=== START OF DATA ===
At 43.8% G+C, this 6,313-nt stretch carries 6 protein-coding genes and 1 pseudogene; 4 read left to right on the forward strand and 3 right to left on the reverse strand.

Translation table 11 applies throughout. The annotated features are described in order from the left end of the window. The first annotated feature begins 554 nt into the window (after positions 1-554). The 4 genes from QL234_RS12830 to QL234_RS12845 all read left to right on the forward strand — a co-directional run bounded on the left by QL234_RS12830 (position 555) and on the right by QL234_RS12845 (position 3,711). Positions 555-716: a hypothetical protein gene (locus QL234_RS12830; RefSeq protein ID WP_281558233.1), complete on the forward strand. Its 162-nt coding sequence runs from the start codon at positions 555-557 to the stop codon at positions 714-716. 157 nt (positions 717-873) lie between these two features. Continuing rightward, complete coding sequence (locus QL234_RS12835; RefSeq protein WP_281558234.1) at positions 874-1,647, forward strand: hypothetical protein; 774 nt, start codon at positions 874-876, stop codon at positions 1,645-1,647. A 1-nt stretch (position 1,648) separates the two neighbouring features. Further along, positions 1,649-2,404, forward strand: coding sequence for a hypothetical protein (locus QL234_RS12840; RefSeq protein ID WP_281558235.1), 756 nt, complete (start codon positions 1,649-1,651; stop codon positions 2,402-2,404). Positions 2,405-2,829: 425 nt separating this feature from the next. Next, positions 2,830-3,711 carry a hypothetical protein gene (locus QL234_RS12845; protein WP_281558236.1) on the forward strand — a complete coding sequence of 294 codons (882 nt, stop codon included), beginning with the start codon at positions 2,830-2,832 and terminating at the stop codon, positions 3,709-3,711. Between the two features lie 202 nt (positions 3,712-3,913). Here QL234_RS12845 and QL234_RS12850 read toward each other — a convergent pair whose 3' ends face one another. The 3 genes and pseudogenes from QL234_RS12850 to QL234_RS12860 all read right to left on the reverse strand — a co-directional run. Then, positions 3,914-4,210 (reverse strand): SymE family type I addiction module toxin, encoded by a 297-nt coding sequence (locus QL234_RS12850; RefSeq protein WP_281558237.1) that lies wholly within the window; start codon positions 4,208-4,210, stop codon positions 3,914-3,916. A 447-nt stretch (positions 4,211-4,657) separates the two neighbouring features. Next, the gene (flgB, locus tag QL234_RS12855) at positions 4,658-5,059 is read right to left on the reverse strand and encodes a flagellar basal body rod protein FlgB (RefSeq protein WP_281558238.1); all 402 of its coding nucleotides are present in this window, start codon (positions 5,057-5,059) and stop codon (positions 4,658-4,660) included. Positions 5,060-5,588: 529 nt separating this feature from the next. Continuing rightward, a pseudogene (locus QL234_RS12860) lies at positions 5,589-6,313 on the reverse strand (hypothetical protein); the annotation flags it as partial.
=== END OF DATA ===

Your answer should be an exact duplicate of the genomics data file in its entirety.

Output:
At 43.8% G+C, this 6,313-nt stretch carries 6 protein-coding genes and 1 pseudogene; 4 read left to right on the forward strand and 3 right to left on the reverse strand.

Translation table 11 applies throughout. The annotated features are described in order from the left end of the window. The first annotated feature begins 554 nt into the window (after positions 1-554). The 4 genes from QL234_RS12830 to QL234_RS12845 all read left to right on the forward strand — a co-directional run bounded on the left by QL234_RS12830 (position 555) and on the right by QL234_RS12845 (position 3,711). Positions 555-716: a hypothetical protein gene (locus QL234_RS12830; RefSeq protein ID WP_281558233.1), complete on the forward strand. Its 162-nt coding sequence runs from the start codon at positions 555-557 to the stop codon at positions 714-716. 157 nt (positions 717-873) lie between these two features. Continuing rightward, complete coding sequence (locus QL234_RS12835; RefSeq protein WP_281558234.1) at positions 874-1,647, forward strand: hypothetical protein; 774 nt, start codon at positions 874-876, stop codon at positions 1,645-1,647. A 1-nt stretch (position 1,648) separates the two neighbouring features. Further along, positions 1,649-2,404, forward strand: coding sequence for a hypothetical protein (locus QL234_RS12840; RefSeq protein ID WP_281558235.1), 756 nt, complete (start codon positions 1,649-1,651; stop codon positions 2,402-2,404). Positions 2,405-2,829: 425 nt separating this feature from the next. Next, positions 2,830-3,711 carry a hypothetical protein gene (locus QL234_RS12845; protein WP_281558236.1) on the forward strand — a complete coding sequence of 294 codons (882 nt, stop codon included), beginning with the start codon at positions 2,830-2,832 and terminating at the stop codon, positions 3,709-3,711. Between the two features lie 202 nt (positions 3,712-3,913). Here QL234_RS12845 and QL234_RS12850 read toward each other — a convergent pair whose 3' ends face one another. The 3 genes and pseudogenes from QL234_RS12850 to QL234_RS12860 all read right to left on the reverse strand — a co-directional run. Then, positions 3,914-4,210 (reverse strand): SymE family type I addiction module toxin, encoded by a 297-nt coding sequence (locus QL234_RS12850; RefSeq protein WP_281558237.1) that lies wholly within the window; start codon positions 4,208-4,210, stop codon positions 3,914-3,916. A 447-nt stretch (positions 4,211-4,657) separates the two neighbouring features. Next, the gene (flgB, locus tag QL234_RS12855) at positions 4,658-5,059 is read right to left on the reverse strand and encodes a flagellar basal body rod protein FlgB (RefSeq protein WP_281558238.1); all 402 of its coding nucleotides are present in this window, start codon (positions 5,057-5,059) and stop codon (positions 4,658-4,660) included. Positions 5,060-5,588: 529 nt separating this feature from the next. Continuing rightward, a pseudogene (locus QL234_RS12860) lies at positions 5,589-6,313 on the reverse strand (hypothetical protein); the annotation flags it as partial.